If you’re able to read this then count yourself lucky; at some point you learned to read. You probably went to school and I’m guessing someone showed you a book or two in your childhood. You’re better off than a lot of people in this world. You are earning 35% more than an illiterate person (on average).
Are You Only Talking About Poor Kids in Africa?
There’s plenty of illiteracy in Africa, but what may surprise you is that ‘developed’ countries such as the UK, USA, and Australia, all have major illiteracy issues. There are 7 million illiterate adults in the UK. When I say illiteracy, I’m talking functional literacy, FYI. I mean not being able to read road signs, your child’s school report, a leaflet your doctor gave you…that sort of stuff.
In 2020, how can it be that worldwide, 750 million adults still remain illiterate? And, unsurprisingly, two-thirds of that group are women. Studies have shown a mother’s literacy level is closely related to her child’s future health.
Furthermore, if you are illiterate, you’re unable to access information related to your health and are therefore disempowered to make informed decisions. You’re also at risk of financial exploitation if you can’t read and understand letters from utility and insurance companies or banks. Sure, you can read the numbers, but how are you supposed to know what they mean if you can’t read the words that are wrapped around them? It gets worse; there’s a domino effect on future generations at play here: 85% of teens involved in crime are illiterate and most unemployed people are in that position because they are illiterate, innumerate, or both.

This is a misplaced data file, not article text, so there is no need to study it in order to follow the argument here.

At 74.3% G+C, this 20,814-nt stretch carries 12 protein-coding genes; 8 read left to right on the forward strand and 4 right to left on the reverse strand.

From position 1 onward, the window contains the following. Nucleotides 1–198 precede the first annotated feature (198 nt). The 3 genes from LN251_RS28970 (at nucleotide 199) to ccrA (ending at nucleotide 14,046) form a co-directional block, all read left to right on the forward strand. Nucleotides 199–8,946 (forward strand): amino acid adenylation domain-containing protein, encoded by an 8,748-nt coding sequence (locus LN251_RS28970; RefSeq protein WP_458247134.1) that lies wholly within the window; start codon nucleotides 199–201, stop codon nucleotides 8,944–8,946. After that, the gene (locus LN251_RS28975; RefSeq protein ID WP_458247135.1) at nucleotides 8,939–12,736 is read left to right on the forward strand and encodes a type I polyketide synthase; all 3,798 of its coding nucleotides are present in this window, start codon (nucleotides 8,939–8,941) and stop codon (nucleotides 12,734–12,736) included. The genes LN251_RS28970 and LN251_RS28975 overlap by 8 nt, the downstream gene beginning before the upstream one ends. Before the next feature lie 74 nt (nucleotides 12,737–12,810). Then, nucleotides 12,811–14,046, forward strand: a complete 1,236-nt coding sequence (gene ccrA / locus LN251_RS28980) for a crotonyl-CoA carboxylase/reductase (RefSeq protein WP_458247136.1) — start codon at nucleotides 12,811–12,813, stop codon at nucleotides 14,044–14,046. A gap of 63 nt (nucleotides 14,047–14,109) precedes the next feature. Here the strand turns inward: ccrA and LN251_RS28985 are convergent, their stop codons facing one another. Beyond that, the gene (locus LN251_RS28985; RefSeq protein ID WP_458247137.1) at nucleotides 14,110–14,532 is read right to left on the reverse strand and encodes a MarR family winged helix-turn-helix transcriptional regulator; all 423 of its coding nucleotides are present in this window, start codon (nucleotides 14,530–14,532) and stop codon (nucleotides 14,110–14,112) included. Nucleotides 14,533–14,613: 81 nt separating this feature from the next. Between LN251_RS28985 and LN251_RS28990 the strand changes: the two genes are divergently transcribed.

Okay, This Is Bad – What Am I Supposed to Do, Though?
Support the WLF, of course! Wait! I didn’t write this just to take your money! (Although if you do want to donate you should know that donations go towards supporting literacy projects such as the 26 different grassroots projects held within just 12 months in the UK.) There’s so much more you can do!
You can volunteer! Become a volunteer blog writer – like me! It’s great, I promise. Or you can volunteer with local book drives – get more books in front of more kids. Perhaps you’ve got a great range of voices for different book characters? Read out loud at a local playgroup! It would be heaps of fun and the kids will love you for it! Or maybe you’d be a great advocate for global literacy who could raise awareness of the WLF’s work at your office, school, university, or social group. Fab – you could be an ambassador! The easiest way to do your bit for literacy – right now – is to share this blog post on your social media.
So, as I sit here, writing in a Gothic bookshop, appreciating the millions of written words around me and the magic that lies between the pages, I’m grateful. Grateful because I’ve always had access to books, a good education, and parents who could invest in me. Will you help the child who can’t say the same? Will you be the change you want to see in society?